MALLORQUIN activists have stepped up their opposition to ‘out of control’ tourism by demanding that the authorities introduce a daily tax on cruise ship passengers.
The proposition follows the doubling of the existing tourism tax on May 1.
The Fins Aqui Hem Arribat campaign group – comprising of local residents and environmental groups – say cruise passengers should now also pay a daily €5 docking fee.
The group further demanded that there should be a two boat per day limit on cruise ships arriving in Palma and a Controlled Emission Zone (CZE) introduced around Mallorca.
The CZE would require shipping companies to use more expensive but less environmentally damaging fuel.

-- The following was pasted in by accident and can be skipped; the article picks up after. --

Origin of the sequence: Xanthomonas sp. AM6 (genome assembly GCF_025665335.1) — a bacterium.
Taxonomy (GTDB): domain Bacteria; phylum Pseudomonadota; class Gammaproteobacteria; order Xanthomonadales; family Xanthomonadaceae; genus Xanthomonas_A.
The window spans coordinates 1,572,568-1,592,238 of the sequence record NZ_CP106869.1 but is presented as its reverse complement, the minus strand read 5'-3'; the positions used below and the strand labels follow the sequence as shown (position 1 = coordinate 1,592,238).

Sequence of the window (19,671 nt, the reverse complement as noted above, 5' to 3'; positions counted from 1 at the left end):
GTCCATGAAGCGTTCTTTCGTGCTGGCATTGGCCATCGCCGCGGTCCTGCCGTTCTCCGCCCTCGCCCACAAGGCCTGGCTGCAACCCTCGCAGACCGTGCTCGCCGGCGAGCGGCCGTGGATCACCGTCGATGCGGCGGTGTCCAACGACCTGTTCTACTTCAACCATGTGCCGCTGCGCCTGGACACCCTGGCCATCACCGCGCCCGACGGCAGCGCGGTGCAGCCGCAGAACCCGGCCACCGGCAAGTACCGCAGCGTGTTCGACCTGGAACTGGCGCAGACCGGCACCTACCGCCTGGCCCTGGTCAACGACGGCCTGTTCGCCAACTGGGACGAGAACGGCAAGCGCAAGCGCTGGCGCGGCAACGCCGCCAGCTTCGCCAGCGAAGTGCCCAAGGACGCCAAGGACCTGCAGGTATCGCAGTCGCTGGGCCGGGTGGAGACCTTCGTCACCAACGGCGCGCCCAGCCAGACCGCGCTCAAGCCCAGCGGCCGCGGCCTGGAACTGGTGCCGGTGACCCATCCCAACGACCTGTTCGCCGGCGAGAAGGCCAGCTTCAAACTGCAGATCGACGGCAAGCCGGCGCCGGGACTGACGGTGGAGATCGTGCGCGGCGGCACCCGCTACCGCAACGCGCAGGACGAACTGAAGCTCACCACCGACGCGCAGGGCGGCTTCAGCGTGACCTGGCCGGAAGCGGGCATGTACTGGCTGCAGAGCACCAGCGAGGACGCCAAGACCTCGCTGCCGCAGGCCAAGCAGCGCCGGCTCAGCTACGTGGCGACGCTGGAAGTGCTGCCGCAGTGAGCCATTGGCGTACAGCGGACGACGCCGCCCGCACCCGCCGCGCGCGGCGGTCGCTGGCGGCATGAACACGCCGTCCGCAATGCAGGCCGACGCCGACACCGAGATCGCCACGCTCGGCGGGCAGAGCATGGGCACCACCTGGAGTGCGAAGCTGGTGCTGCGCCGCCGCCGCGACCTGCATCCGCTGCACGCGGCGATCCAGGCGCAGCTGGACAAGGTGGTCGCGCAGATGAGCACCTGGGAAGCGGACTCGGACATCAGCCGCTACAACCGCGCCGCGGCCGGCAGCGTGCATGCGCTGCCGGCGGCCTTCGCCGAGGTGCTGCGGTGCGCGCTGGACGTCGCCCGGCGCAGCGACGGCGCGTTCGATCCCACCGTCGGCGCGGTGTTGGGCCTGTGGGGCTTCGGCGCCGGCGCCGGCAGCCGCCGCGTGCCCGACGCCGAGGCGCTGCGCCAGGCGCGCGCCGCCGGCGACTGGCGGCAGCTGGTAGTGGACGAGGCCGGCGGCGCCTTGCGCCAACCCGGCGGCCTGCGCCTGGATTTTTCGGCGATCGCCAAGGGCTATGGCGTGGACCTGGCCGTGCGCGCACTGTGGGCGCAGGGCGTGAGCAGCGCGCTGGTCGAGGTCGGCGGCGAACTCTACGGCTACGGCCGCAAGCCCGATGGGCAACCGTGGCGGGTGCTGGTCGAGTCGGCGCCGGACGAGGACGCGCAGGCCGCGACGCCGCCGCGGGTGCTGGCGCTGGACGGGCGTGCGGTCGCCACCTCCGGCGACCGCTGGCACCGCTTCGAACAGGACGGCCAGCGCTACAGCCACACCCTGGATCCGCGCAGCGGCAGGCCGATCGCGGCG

The protective zones already exist in other popular shipping areas, such as the Baltic Sea, North Sea and the English Channel.
The island has already seen one protest against the cruise industry this year after GOB-Mallorca, another environmental group, held an animated rally to mark the arrival of the world’s largest cruise ship.
Protesters chanted anti-tourism slogans and held banners as holidaymakers disembarked from the Symphony of the Seas vessel, which can carry 6,680 passengers.
Organisers expressed concern over environmental damage that was being inflicted by large cruise ships, highlighting that Symphony uses the same amount of energy in three days that Palma Airport does in one year.
The Balearic Islands has welcome 45 cruises in the first three months of this year, a remarkable 80% increase on the same quarter in 2017.
On one day alone this year, seven cruise ships docked in Palma carrying 5,000 people.